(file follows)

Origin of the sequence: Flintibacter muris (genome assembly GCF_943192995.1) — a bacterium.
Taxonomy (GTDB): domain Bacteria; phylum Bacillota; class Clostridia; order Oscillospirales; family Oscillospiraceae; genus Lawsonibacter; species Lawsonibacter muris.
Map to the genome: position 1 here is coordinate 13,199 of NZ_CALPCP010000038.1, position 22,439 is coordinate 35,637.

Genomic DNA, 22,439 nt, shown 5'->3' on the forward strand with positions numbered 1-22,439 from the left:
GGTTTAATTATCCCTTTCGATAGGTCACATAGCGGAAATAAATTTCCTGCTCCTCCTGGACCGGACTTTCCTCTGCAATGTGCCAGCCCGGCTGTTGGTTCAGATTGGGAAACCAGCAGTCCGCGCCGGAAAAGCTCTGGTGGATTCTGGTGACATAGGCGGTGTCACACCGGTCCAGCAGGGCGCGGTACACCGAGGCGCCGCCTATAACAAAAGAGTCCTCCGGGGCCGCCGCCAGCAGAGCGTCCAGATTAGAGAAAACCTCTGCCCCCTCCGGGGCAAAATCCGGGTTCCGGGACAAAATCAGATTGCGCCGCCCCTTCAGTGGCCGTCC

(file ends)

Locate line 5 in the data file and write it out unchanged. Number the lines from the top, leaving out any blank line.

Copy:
GGTTTAATTATCCCTTTCGATAGGTCACATAGCGGAAATAAATTTCCTGCTCCTCCTGGACCGGACTTTCCTCTGCAATGTGCCAGCCCGGCTGTTGGTTCAGATTGGGAAACCAGCAGTCCGCGCCGGAAAAGCTCTGGTGGATTCTGGTGACATAGGCGGTGTCACACCGGTCCAGCAGGGCGCGGTACACCGAGGCGCCGCCTATAACAAAAGAGTCCTCCGGGGCCGCCGCCAGCAGAGCGTCCAGATTAGAGAAAACCTCTGCCCCCTCCGGGGCAAAATCCGGGTTCCGGGACAAAATCAGATTGCGCCGCCCCTTCAGTGGCCGTCC